Secondly and related, Paul instructed Timothy to “Keep a close watch on yourself and on the teaching.” Paul’s directive here was not optional. “Persist in this,” the apostle told his young protégé, “for by so doing you will save both yourself and your hearers” (1 Tim 4:16). Paul is not teaching that Timothy would save himself by his own efforts, or that true salvation can be lost, or that his shepherding work was ultimately determinative for the salvation of those in his congregation. Rather, Paul is reminding Timothy that God uses means to save His people, and the faithful teaching and personal holiness of a pastor is one of those vital means.

One of the many fruits of a praying congregation is the salvation of sinners and their final perseverance in the faith.

When Paul says that Timothy’s attention to his teaching and living will “save” his hearers, he is not referring to initial salvation, but final salvation. That is, God will use competent, faithful pastors to enable his people—those who are already in possession of a secure salvation (John 10:27-30; Rom 8:31-39)—to make it all the way to the end of their race and enter into heaven still believing in Jesus. One of the many fruits of a praying congregation is the salvation of sinners and their final perseverance in the faith.

Personal Encouragement to Grow
As you pray for your pastor according to his qualifications, responsibilities, and in light of his particular temptations and pressures, you will be encouraged to make progress in your own spiritual maturity. The qualifications given in 1 Timothy 3:1-7 and Titus 1:5-9 do not place a higher standard on pastors as though they were a separate, more spiritual class of Christian. Yes, a pastor must possess some measure of each of these virtues in order to remain fit for an oversight ministry, and he will be judged according to greater strictness because he is a teacher (James 3:1). But Christians in all vocations should strive for the qualities outlined in the two passages of Scripture that discuss pastoral qualifications, and constant interaction with these texts as we pray for our pastors will tend to engender positive spiritual change in our own lives.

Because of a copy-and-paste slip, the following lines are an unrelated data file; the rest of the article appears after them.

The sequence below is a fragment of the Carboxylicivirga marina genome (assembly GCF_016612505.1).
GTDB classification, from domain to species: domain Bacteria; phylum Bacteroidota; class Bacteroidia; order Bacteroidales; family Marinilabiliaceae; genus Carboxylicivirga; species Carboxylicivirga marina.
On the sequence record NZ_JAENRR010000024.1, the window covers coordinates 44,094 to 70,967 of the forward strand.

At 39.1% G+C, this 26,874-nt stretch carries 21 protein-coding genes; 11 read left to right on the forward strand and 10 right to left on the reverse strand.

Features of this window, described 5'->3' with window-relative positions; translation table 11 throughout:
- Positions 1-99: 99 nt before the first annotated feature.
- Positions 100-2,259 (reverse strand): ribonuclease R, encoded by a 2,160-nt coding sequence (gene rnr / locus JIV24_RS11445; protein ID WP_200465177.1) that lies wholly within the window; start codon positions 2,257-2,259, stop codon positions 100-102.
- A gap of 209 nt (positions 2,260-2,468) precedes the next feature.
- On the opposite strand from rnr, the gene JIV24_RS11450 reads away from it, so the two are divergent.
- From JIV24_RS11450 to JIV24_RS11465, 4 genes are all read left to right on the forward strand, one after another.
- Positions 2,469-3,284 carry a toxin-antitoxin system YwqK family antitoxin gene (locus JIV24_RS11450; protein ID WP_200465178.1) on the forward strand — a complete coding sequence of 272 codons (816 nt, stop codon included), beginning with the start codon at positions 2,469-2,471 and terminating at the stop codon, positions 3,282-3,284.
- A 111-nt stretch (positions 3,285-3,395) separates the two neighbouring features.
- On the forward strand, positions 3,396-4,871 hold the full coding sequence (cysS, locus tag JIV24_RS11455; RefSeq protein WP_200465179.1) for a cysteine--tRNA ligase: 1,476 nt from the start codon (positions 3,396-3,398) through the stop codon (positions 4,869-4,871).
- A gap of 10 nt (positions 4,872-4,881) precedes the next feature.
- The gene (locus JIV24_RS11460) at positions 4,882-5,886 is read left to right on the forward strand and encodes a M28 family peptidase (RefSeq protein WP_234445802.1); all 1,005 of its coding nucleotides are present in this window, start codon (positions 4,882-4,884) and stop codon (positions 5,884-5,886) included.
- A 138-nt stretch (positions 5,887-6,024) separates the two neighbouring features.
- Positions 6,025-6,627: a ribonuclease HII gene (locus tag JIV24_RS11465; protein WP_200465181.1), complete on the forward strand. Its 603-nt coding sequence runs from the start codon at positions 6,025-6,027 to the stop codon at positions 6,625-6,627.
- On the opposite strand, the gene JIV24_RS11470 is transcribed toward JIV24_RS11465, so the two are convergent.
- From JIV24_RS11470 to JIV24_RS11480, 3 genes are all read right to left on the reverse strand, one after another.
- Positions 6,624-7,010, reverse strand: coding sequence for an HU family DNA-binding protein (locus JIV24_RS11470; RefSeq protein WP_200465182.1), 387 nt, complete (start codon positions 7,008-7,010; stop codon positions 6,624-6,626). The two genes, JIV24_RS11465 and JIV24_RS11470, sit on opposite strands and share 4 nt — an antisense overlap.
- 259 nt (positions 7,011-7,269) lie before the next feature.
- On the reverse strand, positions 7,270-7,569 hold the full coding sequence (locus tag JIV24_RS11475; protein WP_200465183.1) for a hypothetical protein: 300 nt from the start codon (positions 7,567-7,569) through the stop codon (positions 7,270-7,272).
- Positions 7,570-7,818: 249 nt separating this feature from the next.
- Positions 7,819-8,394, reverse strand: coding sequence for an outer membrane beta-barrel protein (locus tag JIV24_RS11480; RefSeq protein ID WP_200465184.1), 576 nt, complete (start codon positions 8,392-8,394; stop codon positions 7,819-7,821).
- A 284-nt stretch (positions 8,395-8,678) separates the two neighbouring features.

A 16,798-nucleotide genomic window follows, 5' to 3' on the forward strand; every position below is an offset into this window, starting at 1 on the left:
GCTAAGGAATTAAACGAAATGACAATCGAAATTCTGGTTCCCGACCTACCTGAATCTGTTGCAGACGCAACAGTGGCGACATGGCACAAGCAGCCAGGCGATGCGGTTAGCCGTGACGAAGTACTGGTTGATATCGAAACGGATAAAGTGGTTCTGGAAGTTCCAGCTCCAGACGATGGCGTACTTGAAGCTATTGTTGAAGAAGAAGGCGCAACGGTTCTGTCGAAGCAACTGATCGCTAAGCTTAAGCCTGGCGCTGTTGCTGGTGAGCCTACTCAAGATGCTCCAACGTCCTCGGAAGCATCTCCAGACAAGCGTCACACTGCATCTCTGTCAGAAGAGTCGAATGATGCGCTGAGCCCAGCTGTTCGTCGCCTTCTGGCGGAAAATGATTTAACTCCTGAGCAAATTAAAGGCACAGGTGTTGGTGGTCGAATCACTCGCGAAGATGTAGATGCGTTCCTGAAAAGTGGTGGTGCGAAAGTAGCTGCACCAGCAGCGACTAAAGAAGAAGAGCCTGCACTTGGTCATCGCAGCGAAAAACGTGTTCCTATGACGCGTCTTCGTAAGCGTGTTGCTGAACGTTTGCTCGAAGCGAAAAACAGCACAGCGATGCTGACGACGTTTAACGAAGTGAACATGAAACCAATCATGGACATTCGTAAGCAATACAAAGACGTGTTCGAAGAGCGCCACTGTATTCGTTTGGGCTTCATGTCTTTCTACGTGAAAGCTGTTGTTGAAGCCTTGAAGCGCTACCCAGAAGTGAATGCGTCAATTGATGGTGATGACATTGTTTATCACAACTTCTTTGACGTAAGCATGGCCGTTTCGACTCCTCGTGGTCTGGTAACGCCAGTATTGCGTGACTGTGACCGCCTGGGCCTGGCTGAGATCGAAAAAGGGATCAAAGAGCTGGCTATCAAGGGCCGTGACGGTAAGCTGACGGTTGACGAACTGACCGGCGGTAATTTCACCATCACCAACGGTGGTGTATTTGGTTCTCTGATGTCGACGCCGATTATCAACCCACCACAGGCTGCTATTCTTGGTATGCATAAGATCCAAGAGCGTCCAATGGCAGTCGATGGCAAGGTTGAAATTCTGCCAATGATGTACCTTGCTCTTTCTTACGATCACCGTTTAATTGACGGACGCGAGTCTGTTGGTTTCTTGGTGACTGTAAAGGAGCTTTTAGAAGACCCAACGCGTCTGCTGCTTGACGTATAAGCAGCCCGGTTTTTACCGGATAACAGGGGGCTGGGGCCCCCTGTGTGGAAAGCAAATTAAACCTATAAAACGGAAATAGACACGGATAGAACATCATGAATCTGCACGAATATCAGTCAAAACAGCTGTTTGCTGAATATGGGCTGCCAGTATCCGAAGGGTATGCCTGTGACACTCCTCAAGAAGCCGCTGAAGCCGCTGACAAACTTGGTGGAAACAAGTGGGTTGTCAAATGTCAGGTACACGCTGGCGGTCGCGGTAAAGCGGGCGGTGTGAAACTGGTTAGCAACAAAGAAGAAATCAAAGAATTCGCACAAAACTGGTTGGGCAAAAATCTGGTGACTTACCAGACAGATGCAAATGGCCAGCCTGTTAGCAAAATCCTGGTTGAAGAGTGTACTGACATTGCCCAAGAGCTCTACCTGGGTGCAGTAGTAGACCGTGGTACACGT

Love for Your Pastor
While I was in seminary, my wife and I attended a church led by a group of the most delightful and gracious men I have ever had the privilege to meet. I remember distinctly the time when the preaching pastor, from the pulpit, recounted his past ministry experience with stories of when church members would come to him, complaining about another staff member. Without fail, the pastor would meet their complaint with a question: “Have you prayed for them?” “No,” was the typical—almost universal—answer. But this pastor saw a powerful benefit of prayer in cases of personal complaint. Our hearts are generally softened toward the person with whom we have trouble when we begin to pray for their spiritual well-being, ministerial success, and joy in Christ. Indeed, it is nearly impossible when we intercede for others in this way to hold grudges, harbor bitterness, or nurture discontent. At the very least, we will be able to handle our complaint in a way that serves rather than discourages the other person (see Prov 15:23).